Spring and Summer Outings
All Outings have been suspended indefinitely, due to the Corona virus outbreak.
Later we hope to plan a series of Easy to Moderate hikes in the Upper Valley, likely on Sunday afternoons. Stay tuned!
In the Meantime do go outdoors to hike, bike, or paddle! But please do this near home. Avoid potentially crowded destinations, and observe social distancing!
Some past Outings before Covid-19
Newport Town Forest
On Columbus/Indigenous Peoples’ Day 5 of us hiked in the Newport (NH) Town Forest We parked at the Summer Street trailhead, and hiked up the gated Class 6 road, past the huge water tanks, to some interesting cellar holes and foundations of farmsteads settled by persons of color. One still has its impressive stone chimney.
We then retraced our steps to the woods road leading to The Pinnacle. We climbed this to a good viewpoint at the summit, where we took our ease.
My plan had been to descend on several marked trails. However we descended to a point where neither the white blazes nor the treadway could be readily found. I decided to descend on a skid road (left over from logging several years ago). With no further difficulties this led us directly to the water tanks on Summer Street just above the trailhead. (I knew it would as I had observed the logging in progress, and Summer Street is the only access suitable for heavy equipment).
The fall colors were beautiful. We all greatly enjoyed the hike. Peter Hope
photos by Duncan Love
Ballard Trail, Norwich, VT
On Sunday September 8 seven of us hiked the Ballard Trail in Norwich, VT. We started at the upper trailhead on Beaver Meadow Road. The trail passes an interesting cellar hole, then crosses Charles Brown Brook, and after some ups and downs, and ins and outs descends past the Grand Canyon of Norwich, an interesting mini-flume. The trail runs first above and later along attractive Charles Brown Brook.
We noticed many changes since the trail was recently reopened after major repairs. there are many new bridges, some new boardwalks, and several relocations, one with impressive stone work, where the older route had washed out in storms. The Fire District Dam has been removed entirely, and the lower dam at the former swimming park is no more either.
We cannot recommend the (mostly downhill) hike too strongly – all of us had a great morning! Peter Hope
photos by Duncan Love
On Sunday August 24 seven of us climbed Lyme Pinnacle above Lyme, NH. It was an excellent Easy hike, 2 to 3 miles round trip, with a few hundred feet of elevation gain, not steep. The views from the top were great To the East are Holt’s and Wilson’s Ledges, Smarts Mt., and Mt. Cube. To the West we could see beyond the Connecticut River Valley to the nearby hills and further off Green Mountains of Vermont. On the summit is a memorial stone bench, and an old chimney, at the site of a former cabin. Interestingly, there is metal hardware that connected to cables holding the cabin down so it would not be blown away. (Jim Liberty Cabin on Mt. Chocorua has a similar arrangement.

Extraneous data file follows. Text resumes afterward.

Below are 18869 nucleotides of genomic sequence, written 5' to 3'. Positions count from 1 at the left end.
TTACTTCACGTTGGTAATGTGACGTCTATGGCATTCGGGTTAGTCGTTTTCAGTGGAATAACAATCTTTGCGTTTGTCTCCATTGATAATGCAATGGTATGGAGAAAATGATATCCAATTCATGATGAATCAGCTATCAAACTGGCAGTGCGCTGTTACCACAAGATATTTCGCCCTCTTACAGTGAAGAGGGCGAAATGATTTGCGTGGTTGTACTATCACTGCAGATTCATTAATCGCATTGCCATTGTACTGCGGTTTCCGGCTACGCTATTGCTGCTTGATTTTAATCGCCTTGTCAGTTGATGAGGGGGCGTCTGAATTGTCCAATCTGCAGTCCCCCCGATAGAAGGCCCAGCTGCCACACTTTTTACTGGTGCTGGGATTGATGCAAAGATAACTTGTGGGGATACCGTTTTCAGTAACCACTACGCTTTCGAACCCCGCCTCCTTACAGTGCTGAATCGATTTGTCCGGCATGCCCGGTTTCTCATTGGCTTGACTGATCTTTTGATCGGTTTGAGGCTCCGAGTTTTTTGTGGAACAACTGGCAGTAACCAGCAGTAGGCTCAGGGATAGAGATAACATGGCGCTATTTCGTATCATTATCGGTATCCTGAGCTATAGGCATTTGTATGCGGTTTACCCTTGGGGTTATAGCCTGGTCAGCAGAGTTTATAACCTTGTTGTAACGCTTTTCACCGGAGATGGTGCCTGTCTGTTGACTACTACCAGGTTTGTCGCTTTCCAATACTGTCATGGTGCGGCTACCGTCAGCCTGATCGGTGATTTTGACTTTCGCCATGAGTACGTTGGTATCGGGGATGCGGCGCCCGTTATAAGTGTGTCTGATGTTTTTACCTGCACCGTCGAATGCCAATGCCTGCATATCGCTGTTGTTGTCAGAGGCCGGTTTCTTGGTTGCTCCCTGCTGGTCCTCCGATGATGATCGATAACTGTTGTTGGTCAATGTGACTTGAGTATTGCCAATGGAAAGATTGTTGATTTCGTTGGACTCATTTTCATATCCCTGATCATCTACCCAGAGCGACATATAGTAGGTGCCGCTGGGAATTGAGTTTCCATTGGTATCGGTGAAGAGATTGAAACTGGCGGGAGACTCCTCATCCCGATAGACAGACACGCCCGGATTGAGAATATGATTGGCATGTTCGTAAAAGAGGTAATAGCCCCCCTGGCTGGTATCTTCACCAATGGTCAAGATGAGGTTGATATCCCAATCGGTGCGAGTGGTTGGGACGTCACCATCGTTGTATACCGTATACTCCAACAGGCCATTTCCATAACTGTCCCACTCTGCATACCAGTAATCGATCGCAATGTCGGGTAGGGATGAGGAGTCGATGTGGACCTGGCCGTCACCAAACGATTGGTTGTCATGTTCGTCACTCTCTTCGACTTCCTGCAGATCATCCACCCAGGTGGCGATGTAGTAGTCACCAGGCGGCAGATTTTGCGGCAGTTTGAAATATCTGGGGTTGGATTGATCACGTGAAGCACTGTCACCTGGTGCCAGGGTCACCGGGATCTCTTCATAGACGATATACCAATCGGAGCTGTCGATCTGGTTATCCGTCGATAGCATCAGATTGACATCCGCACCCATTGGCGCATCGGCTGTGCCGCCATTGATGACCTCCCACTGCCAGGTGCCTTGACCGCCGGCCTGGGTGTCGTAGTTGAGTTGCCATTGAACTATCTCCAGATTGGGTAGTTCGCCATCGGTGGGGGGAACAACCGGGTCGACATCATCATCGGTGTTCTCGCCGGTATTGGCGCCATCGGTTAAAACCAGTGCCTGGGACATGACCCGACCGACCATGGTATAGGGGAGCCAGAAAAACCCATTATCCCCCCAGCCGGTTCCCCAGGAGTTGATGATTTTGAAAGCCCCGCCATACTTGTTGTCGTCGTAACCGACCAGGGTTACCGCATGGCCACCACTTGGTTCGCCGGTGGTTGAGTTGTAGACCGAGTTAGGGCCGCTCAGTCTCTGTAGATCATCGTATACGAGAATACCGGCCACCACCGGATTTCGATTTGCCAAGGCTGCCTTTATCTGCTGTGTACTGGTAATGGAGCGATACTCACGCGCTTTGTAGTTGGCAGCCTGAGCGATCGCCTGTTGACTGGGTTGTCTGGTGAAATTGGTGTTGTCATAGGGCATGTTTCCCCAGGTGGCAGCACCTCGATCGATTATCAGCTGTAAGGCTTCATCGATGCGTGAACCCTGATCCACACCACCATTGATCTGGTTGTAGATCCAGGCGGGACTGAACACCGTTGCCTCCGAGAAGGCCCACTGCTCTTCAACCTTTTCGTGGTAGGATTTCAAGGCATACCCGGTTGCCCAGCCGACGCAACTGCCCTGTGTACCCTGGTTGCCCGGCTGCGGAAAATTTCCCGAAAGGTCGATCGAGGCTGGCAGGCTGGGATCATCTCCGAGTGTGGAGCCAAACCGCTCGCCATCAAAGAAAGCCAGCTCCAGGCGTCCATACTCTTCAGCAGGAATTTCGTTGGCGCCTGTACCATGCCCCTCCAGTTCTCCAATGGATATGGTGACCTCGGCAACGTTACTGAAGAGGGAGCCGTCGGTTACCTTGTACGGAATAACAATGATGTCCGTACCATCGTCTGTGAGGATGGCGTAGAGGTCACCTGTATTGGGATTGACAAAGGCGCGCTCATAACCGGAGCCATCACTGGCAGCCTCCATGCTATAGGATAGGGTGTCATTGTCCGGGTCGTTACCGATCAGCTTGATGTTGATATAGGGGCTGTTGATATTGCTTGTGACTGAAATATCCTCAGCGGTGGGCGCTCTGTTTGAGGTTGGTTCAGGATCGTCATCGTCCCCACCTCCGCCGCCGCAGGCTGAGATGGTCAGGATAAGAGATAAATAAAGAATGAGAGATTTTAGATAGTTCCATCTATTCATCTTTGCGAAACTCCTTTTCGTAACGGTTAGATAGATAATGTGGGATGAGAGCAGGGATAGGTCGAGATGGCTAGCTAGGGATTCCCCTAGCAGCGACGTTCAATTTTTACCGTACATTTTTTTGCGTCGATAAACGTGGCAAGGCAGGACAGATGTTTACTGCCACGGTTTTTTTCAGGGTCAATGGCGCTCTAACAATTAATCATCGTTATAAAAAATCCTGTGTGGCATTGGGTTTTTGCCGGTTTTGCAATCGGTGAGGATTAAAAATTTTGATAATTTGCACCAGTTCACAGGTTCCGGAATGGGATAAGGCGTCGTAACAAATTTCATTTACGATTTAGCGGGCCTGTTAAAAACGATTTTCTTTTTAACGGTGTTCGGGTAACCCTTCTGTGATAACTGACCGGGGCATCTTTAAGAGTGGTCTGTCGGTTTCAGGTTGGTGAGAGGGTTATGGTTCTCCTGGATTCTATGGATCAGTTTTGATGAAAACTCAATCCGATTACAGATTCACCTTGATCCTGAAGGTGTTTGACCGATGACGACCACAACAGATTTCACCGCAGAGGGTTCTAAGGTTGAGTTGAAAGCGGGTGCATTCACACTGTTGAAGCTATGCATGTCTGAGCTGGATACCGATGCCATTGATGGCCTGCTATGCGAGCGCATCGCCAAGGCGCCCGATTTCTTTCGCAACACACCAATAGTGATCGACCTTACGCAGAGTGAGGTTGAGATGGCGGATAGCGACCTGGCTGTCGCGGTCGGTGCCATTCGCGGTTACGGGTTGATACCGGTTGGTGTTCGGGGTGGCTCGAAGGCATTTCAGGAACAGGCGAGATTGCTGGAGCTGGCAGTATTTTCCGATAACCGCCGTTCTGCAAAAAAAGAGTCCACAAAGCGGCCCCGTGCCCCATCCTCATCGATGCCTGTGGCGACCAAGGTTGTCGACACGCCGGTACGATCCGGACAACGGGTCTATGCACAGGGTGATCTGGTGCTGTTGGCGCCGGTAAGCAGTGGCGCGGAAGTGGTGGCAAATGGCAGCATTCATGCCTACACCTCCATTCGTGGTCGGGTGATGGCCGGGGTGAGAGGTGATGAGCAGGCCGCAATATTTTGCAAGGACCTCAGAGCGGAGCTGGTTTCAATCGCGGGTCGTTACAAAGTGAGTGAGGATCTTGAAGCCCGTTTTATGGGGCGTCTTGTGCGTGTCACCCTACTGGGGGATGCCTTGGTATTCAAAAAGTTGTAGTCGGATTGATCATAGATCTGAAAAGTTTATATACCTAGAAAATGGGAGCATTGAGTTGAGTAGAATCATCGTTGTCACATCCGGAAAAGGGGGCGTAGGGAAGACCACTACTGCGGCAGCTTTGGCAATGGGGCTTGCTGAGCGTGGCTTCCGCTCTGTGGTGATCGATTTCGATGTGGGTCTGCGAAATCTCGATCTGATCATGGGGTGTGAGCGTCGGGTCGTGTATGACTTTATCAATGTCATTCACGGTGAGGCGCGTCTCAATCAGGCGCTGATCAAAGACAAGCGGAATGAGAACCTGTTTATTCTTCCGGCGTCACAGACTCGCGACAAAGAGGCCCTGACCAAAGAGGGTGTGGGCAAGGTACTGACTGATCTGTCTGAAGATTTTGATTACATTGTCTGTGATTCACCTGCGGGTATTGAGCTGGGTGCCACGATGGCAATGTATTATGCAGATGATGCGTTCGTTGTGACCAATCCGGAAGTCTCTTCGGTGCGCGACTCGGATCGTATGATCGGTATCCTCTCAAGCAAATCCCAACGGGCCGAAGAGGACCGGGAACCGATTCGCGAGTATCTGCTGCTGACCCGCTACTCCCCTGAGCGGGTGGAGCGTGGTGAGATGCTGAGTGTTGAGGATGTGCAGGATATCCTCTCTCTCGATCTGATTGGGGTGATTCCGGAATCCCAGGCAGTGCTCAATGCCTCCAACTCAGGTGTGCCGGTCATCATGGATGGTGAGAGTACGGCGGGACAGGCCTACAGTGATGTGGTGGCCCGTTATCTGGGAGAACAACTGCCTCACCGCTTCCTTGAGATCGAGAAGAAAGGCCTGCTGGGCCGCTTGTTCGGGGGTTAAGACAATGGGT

On August 11 seven of us hiked the UNH Trail loop off the Kanc. in Albany Intervale, NH. We started and ended on a short section of the bed of a branch of the Sawyer River Railroad, one of the narrow guage lines use to log off what is now National Forest. We climbed to Allen’s Ledge, with good view toward the east. We continued to the summit, where we took a first lunch while enjoying views to the weest.
We then descended on ledges and trail, and circled the peak , with ups and downs, to reach the East Ledges, with outstanding views in 3 directions. We again celebrated, this time with second lunch. Finally wee descended, patly on a trail relocated following the storm damage a few years ago.
On August 4 five of us greatly enjoyed exploring the Forest Society’s Cockermouth Forest in Groton, NH. We hiked a loop that took us over Mt. Crosby(2222′) and the adjacent Bald Knob. We found the old roads and the trails to be in excellent condition, as well as being well marked and signed. There was only one short steep section, but no real ledge scrambles. Views from the 2 summits were good.
On a very hot Tuesday July 30 four intrepid souls climbed this 2927′ New Hampshire peak. One of us was a Bread Loaf Section Leader. We climbed the steeper Winslow Trail, later descended the gentler Barlow Trail. Unfortunately due to heavy use and the limited NH State Parks budget, both trails were severely eroded. The day was hazy, so views were not perfect, but we could see all the nearby mountains and lakes fairly well. I was pleased to see that the fire tower is in the process of undergoing a major restoration.